12. MILLER: Oh.
  13. MIKE: I don’t want to think about that.
  14. MILLER: Meaning you just want to do it and not think about it, or you don’t want to get serious?
  15. MIKE: Well, I would rather do it and not think about it.
  16. MILLER: Yep. Not much point in thinking about it.
  17. MIKE: Well, I mean, is there’
  18. MILLER: No, no.
  19. MIKE: Do I think about working out every day? Do I think about brushing my teeth? If I did I wouldn’t want to brush my teeth. I gotta brush my teeth tomorrow. That’s going to be pretty bad, you know that. I gotta brush my teeth. You know what I’m saying?

[End of Excerpt]

As we can see, our expert counselor Miller was put on the spot.  His reaction was quite different from what I learned from the class, which piqued my interest.  He briefly admitted that he does drink (I do) and indicated that he has finished his turn by repeating what he just said (Yes, I do) without using any words that signal his intention to continue. Mike oriented to Mill’s completion of his utterance and kept on describing how alcohol impairs “everyone’s” judgments.  What was Mike doing here?  It seems to me that he was not simply casting doubt on Miller’s competency.  Here comes my thought.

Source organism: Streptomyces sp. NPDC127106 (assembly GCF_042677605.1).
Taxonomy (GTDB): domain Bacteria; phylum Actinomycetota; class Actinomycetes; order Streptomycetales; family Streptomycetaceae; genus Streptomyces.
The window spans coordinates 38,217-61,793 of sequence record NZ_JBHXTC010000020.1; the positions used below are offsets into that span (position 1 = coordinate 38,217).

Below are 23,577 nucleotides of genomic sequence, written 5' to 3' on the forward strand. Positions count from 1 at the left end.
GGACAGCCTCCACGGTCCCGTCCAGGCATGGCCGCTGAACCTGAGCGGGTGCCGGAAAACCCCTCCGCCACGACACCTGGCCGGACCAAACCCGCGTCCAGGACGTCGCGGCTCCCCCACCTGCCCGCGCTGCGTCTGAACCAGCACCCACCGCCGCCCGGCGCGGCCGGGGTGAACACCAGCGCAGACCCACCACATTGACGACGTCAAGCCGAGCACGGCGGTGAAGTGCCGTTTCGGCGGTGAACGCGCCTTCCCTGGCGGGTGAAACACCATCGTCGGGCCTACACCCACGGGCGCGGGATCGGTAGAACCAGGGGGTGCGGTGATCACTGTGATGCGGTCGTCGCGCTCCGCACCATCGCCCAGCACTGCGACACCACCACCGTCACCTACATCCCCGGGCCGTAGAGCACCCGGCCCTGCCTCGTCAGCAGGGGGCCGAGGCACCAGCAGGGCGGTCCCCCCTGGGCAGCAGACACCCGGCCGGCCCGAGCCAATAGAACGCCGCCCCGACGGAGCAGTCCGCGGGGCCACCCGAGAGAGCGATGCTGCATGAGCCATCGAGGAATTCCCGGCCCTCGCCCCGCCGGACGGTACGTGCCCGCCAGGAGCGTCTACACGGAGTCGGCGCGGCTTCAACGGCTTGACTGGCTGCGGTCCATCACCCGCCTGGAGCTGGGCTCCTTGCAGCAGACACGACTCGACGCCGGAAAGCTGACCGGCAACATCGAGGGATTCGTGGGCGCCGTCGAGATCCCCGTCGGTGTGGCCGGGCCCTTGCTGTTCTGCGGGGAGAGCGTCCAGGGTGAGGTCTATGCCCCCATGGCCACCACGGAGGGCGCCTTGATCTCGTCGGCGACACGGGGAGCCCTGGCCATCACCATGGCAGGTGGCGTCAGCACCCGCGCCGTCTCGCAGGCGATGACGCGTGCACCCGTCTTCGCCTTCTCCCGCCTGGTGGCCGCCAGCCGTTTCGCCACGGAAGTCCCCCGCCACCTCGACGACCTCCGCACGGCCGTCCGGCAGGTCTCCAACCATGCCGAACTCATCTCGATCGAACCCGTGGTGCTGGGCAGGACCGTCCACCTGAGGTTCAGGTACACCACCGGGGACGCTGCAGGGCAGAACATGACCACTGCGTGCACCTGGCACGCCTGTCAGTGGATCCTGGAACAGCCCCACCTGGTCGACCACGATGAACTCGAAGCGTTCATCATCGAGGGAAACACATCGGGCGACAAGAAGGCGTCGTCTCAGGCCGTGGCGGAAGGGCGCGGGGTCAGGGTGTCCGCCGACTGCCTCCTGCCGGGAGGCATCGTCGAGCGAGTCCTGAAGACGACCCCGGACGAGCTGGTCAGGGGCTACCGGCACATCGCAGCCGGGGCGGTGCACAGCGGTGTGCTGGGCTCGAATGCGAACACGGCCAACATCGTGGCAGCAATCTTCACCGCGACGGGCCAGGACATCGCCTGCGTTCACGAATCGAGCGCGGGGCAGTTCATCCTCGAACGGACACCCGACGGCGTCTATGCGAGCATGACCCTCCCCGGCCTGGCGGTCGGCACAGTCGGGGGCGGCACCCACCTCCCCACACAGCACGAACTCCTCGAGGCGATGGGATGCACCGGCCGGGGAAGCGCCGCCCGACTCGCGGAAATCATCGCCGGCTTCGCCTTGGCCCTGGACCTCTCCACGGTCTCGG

I think Mike was doing “stake inoculation” here.  The main purpose of Mike’s question is to seek agreement from Miller as a way to increase the factuality of his claim that alcohol undermines “everyone’s” judgment.  This is especially important because Mike was positioned as a person with problematic alcohol and cigarettes use.  Therefore, the credibility of Mike’s statement can be compromised if it is perceived as self-defending.  Mike strategically asked this question to align his claim with Miller’s personal experience such that he could fend off the potential threat to the validity of his account.  To put it differently, Mike utilized this strategy to strengthen the veracity of the universal impact of alcohol on judgment and to attenuate the distinction of “alcoholic” and “non-alcoholic,” a dichotomy he had been trying to fight against in previous utterances.  Since Miller, presumably not an alcoholic, drinks himself and has personally experienced the influence of alcohol, Mike could argue that there is not much difference between the two positions (alcoholics versus non-alcoholics) and his impaired judgement after drinking was not a deficit in his willpower or personality.  Interestingly, see also Line 5 for further evidence: “MIKE: It’s a physiological reaction to a toxic drug. You know, let’s face it.”  Again, here Mike was avoiding accountability and deflecting possible accusation of his willpower by evoking the explanation that alcohol effects everyone, regardless of individual differences, through physiological routes.  Last, I would go further and suggest that Mike oriented to the discourse on an autonomous self in the broader social cultural context.  Mike discursively preserved his identity as an autonomous person whose willpower is not in question albeit his difficulty in controlling his alcohol and cigarette use.